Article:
Like many global companies, EMC depends heavily on a CRM to manage sales and purchasing data about its vast global installed base. Over time, we realized that without big data analytics, this customer data was trapped inside our systems and providing limited value.
EMC decided that offering analytical capabilities through a data lake architecture would substantially increase the value of this data. To get there, EMC hired Todd Forsythe, EMC Vice President, Corporate Marketing, to create the Marketing Science Lab. I spoke to Todd about why he is so excited about the impact of big data and the Marketing Science Lab on sales and marketing:
1. What is the Marketing Science Lab and what were the key business drivers?
The EMC Marketing Science Lab funnels CRM data into EMC’s data lake solution for predictive modeling, segmentation analysis, and customer profiling. By marrying our internal data with external, unstructured data sources, such as social media conversations, we’re able to find individuals who are talking about progressive views on IT and business transformation.
Mix in analytics and we’re suddenly talking about targeted up-sell and cross-sell programs that drive far more engagement and sales than ever before.
With a 360 view of our customers using all of these digital breadcrumbs, our campaigns are getting to a higher level of personalization and precision targeting. Ultimately, we’re lowering acquisition costs and improving conversion rates—all music to the ears of anyone in marketing or sales.
2. What were the key business drivers leading to the creation of the Marketing Science Lab?
As we’ve moved to a digital, social world, we found that highly predictive customer data often does not sit within the walls of our company. Instead, it resides in conversations across social media, community forums and so on. This has meant that the volume of data available to marketing has exploded. We needed a big data solution to store, analyze and visualize all of these social digital touch points with customers.
3. What excites you most about the data lake and Marketing Science Lab?
Early in my career, I realized that data, especially customer data, was a magical lever that you can pull to improve marketing effectiveness and gain a richer understanding of your customers. Marrying modern social data with legacy data is exciting to marketing because it opens up a completely new way of looking at and interacting with our customers.
Traditionally, marketing organizations create a message, design a creative concept, identify the target market and use data to execute and measure. We now realize that big data should come first. It completely flips the marketing process upside down. Your customers’ behavior should drive your messaging, creative, and execution.
4. What other organizational changes were necessary?
We’ve needed build up completely new skill sets in marketing. big data experts and PhD statisticians who can apply mathematical methodologies to large data sets have joined our team. We hired data scientists to manipulate and visualize large data sets. Having this layer of visualization is key so that marketers can easily consume and understand the findings and insight.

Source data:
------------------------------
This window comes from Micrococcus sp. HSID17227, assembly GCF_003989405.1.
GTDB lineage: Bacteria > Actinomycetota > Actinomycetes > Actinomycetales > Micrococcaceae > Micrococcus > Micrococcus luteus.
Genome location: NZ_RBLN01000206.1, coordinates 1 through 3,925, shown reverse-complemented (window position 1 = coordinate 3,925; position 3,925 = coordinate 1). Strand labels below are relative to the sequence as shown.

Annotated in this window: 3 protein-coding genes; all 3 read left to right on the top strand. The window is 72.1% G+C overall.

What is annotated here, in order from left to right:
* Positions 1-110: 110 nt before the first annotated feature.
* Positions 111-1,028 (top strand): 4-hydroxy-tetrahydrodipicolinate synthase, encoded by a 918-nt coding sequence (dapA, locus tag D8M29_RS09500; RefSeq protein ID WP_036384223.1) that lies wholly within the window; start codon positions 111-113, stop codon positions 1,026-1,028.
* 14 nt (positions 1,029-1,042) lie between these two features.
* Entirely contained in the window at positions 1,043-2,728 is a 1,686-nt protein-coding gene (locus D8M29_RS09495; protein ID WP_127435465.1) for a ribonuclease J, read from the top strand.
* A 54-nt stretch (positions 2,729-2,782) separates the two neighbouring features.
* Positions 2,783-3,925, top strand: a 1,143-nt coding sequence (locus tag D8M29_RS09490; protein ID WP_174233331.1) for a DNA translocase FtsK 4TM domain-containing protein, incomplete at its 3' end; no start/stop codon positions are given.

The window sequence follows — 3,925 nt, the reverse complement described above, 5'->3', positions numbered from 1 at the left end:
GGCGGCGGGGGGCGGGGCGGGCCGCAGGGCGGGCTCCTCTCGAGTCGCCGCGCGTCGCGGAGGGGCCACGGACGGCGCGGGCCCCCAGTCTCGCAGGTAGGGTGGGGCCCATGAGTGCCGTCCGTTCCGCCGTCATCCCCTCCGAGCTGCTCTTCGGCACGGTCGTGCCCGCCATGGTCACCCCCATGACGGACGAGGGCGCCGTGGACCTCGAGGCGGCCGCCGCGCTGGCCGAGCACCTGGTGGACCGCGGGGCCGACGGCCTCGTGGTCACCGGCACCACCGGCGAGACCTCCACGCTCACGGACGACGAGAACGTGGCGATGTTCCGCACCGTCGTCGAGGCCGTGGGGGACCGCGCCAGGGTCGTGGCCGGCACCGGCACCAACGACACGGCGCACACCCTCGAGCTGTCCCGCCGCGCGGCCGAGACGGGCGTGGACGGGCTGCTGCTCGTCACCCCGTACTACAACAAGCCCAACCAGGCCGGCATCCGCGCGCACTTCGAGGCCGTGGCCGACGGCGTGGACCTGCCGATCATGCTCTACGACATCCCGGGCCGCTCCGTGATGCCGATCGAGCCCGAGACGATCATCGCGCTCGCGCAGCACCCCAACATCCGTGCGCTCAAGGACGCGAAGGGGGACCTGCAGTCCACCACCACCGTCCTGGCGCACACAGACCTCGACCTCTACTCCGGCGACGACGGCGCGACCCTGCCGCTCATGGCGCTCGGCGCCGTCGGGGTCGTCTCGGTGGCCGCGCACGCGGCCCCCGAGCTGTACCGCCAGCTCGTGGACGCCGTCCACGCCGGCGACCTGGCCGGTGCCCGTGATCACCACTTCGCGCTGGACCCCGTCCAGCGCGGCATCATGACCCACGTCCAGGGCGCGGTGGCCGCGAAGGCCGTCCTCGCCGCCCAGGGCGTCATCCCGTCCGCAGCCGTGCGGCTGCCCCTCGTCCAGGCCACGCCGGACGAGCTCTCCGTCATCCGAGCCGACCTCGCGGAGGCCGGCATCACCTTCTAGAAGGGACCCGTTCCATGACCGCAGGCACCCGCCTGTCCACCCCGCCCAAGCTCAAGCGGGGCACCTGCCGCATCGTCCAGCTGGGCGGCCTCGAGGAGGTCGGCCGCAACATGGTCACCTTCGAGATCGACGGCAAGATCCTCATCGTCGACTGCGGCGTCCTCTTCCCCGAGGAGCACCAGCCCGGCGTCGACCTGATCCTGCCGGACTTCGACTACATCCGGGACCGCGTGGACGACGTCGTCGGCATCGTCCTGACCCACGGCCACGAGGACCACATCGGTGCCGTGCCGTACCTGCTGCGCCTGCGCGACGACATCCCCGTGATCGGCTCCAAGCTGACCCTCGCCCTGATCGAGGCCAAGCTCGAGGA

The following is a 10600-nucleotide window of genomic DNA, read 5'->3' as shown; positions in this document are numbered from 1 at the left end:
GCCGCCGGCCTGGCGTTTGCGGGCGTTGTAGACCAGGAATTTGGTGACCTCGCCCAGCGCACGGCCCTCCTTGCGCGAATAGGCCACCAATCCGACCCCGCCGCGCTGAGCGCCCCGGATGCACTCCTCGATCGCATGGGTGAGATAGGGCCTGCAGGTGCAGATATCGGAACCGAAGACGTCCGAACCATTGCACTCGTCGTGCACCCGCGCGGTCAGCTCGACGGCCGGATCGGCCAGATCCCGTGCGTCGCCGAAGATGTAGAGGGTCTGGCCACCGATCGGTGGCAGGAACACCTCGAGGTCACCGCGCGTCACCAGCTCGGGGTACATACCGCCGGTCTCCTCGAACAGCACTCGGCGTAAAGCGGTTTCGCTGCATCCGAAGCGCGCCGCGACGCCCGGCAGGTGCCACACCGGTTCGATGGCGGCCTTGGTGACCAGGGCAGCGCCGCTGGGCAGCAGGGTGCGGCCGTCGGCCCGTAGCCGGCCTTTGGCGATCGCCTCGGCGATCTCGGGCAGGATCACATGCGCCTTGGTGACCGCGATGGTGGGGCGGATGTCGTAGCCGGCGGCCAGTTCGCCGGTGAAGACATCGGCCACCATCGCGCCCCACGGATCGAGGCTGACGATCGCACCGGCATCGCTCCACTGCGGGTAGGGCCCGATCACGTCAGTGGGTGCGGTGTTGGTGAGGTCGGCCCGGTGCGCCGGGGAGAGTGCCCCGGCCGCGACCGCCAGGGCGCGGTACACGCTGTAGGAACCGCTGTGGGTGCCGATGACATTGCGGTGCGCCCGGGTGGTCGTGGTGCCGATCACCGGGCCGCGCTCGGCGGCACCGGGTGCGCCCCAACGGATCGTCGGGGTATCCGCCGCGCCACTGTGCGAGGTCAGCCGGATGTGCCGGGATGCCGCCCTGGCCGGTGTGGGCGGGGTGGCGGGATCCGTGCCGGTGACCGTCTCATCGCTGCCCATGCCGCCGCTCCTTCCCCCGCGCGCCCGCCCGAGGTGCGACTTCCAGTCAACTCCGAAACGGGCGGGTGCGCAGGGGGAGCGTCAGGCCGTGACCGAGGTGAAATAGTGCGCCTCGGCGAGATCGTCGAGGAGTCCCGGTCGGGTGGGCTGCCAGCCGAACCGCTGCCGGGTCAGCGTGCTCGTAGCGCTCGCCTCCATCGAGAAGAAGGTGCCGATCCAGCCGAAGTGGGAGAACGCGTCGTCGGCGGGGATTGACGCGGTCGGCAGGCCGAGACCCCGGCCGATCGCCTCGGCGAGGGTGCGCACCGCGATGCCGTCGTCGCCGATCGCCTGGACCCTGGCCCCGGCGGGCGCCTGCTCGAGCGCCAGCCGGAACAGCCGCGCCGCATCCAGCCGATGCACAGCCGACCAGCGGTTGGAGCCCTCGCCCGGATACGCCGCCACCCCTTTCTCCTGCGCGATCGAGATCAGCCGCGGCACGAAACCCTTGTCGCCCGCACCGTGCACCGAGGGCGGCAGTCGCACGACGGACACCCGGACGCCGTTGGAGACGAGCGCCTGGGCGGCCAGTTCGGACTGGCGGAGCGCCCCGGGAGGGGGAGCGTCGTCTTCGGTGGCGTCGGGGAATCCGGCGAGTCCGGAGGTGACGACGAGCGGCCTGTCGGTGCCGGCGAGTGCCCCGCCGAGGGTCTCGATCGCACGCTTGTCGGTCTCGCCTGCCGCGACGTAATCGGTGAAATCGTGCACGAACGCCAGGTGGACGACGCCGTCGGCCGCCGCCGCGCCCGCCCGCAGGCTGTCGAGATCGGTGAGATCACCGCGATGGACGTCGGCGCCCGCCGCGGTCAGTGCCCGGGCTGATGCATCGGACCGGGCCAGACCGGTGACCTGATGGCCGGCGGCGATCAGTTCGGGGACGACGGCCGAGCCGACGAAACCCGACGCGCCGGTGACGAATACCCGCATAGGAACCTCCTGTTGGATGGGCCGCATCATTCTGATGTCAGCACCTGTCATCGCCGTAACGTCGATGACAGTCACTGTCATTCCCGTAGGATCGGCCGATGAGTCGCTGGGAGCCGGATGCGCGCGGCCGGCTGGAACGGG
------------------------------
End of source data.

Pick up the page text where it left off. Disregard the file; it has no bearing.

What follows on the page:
5. What challenges did your team face with creating the Marketing Science Lab?
When we embarked on the Marketing Science Lab project, the biggest challenge was speed. We went from tumbleweeds to a full team with an operational big data solution in six months. Finding data scientist talent with experience in marketing also was hard to come by and took longer than we anticipated. And when marketing got wind of our new analytics capability, demand quickly outstripped our resources. So we needed to revamp our process to focus on the biggest priorities.
6. How is EMC’s business benefitting from the Marketing Science Lab?
The results have been tremendous. When we apply models that identify customers with the highest propensity to buy in our marketing campaigns, we see response and conversion rates up to 10 times higher than before. Delivering more relevant offers to our customers improves sales productivity because better conversion rates means that the selling process is more effective. And it increases ROI because we’re spending less while creating greater yield.
7. What are some of the best practices you would recommend to other organizations embarking on a big data project?
If your organization wants to tap into the power of big data, you first need to look closely at your end process and understand clearly how big data analytics would affect your process at every step. Second, determine how to scale insights to create the greatest impact. For example, as we build these predictive models, we embed them into our CRM environment in a way that makes it easy for marketers across the globe access segmentation and propensity to buy information and engage in data-driven decision-making.